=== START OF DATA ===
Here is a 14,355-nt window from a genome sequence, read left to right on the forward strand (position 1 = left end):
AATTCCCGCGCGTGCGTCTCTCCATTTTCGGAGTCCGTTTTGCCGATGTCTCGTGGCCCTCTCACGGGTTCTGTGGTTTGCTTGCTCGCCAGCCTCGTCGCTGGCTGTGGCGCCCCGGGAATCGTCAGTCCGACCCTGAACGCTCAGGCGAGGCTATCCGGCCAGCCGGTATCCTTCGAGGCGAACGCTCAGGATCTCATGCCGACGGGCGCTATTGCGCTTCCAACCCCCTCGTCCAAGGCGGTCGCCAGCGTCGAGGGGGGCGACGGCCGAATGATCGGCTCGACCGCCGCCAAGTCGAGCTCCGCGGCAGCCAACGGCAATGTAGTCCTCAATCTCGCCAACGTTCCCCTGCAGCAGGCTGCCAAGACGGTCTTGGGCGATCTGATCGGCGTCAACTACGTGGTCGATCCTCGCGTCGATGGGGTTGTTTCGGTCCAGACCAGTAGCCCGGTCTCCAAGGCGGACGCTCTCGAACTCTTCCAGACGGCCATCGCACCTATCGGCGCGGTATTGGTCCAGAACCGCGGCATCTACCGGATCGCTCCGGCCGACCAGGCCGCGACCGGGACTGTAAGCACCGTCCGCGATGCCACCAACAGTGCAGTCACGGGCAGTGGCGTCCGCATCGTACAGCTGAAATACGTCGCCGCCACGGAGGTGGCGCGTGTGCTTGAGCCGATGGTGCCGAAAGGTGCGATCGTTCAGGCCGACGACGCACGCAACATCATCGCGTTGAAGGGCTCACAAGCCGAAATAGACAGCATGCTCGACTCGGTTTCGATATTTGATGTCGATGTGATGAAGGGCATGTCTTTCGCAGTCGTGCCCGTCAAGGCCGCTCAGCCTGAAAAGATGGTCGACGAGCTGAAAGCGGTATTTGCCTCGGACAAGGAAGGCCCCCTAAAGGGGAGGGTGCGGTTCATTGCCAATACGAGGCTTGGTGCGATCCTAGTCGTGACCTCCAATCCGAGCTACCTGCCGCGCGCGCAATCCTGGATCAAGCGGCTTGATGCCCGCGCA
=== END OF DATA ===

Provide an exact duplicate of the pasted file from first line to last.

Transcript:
Here is a 14,355-nt window from a genome sequence, read left to right on the forward strand (position 1 = left end):
AATTCCCGCGCGTGCGTCTCTCCATTTTCGGAGTCCGTTTTGCCGATGTCTCGTGGCCCTCTCACGGGTTCTGTGGTTTGCTTGCTCGCCAGCCTCGTCGCTGGCTGTGGCGCCCCGGGAATCGTCAGTCCGACCCTGAACGCTCAGGCGAGGCTATCCGGCCAGCCGGTATCCTTCGAGGCGAACGCTCAGGATCTCATGCCGACGGGCGCTATTGCGCTTCCAACCCCCTCGTCCAAGGCGGTCGCCAGCGTCGAGGGGGGCGACGGCCGAATGATCGGCTCGACCGCCGCCAAGTCGAGCTCCGCGGCAGCCAACGGCAATGTAGTCCTCAATCTCGCCAACGTTCCCCTGCAGCAGGCTGCCAAGACGGTCTTGGGCGATCTGATCGGCGTCAACTACGTGGTCGATCCTCGCGTCGATGGGGTTGTTTCGGTCCAGACCAGTAGCCCGGTCTCCAAGGCGGACGCTCTCGAACTCTTCCAGACGGCCATCGCACCTATCGGCGCGGTATTGGTCCAGAACCGCGGCATCTACCGGATCGCTCCGGCCGACCAGGCCGCGACCGGGACTGTAAGCACCGTCCGCGATGCCACCAACAGTGCAGTCACGGGCAGTGGCGTCCGCATCGTACAGCTGAAATACGTCGCCGCCACGGAGGTGGCGCGTGTGCTTGAGCCGATGGTGCCGAAAGGTGCGATCGTTCAGGCCGACGACGCACGCAACATCATCGCGTTGAAGGGCTCACAAGCCGAAATAGACAGCATGCTCGACTCGGTTTCGATATTTGATGTCGATGTGATGAAGGGCATGTCTTTCGCAGTCGTGCCCGTCAAGGCCGCTCAGCCTGAAAAGATGGTCGACGAGCTGAAAGCGGTATTTGCCTCGGACAAGGAAGGCCCCCTAAAGGGGAGGGTGCGGTTCATTGCCAATACGAGGCTTGGTGCGATCCTAGTCGTGACCTCCAATCCGAGCTACCTGCCGCGCGCGCAATCCTGGATCAAGCGGCTTGATGCCCGCGCA